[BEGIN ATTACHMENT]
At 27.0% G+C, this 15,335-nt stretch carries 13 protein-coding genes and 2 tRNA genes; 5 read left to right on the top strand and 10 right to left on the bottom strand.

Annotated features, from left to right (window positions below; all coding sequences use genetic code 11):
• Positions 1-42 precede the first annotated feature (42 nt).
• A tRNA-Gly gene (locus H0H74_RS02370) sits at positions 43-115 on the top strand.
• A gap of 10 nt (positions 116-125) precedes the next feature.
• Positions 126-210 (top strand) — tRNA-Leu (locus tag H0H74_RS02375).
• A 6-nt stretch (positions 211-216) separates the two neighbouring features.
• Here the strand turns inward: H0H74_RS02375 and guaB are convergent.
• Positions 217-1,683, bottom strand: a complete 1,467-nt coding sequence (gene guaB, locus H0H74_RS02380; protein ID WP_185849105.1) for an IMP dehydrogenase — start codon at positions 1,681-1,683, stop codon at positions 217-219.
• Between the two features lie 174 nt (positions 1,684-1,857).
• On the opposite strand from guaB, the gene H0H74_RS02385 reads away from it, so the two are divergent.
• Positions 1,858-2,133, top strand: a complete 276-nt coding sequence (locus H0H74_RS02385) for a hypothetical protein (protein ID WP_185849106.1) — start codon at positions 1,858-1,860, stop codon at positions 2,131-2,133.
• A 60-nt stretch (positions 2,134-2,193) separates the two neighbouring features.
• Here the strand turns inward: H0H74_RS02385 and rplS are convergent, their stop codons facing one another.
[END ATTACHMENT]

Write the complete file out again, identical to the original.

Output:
At 27.0% G+C, this 15,335-nt stretch carries 13 protein-coding genes and 2 tRNA genes; 5 read left to right on the top strand and 10 right to left on the bottom strand.

Annotated features, from left to right (window positions below; all coding sequences use genetic code 11):
• Positions 1-42 precede the first annotated feature (42 nt).
• A tRNA-Gly gene (locus H0H74_RS02370) sits at positions 43-115 on the top strand.
• A gap of 10 nt (positions 116-125) precedes the next feature.
• Positions 126-210 (top strand) — tRNA-Leu (locus tag H0H74_RS02375).
• A 6-nt stretch (positions 211-216) separates the two neighbouring features.
• Here the strand turns inward: H0H74_RS02375 and guaB are convergent.
• Positions 217-1,683, bottom strand: a complete 1,467-nt coding sequence (gene guaB, locus H0H74_RS02380; protein ID WP_185849105.1) for an IMP dehydrogenase — start codon at positions 1,681-1,683, stop codon at positions 217-219.
• Between the two features lie 174 nt (positions 1,684-1,857).
• On the opposite strand from guaB, the gene H0H74_RS02385 reads away from it, so the two are divergent.
• Positions 1,858-2,133, top strand: a complete 276-nt coding sequence (locus H0H74_RS02385) for a hypothetical protein (protein ID WP_185849106.1) — start codon at positions 1,858-1,860, stop codon at positions 2,131-2,133.
• A 60-nt stretch (positions 2,134-2,193) separates the two neighbouring features.
• Here the strand turns inward: H0H74_RS02385 and rplS are convergent, their stop codons facing one another.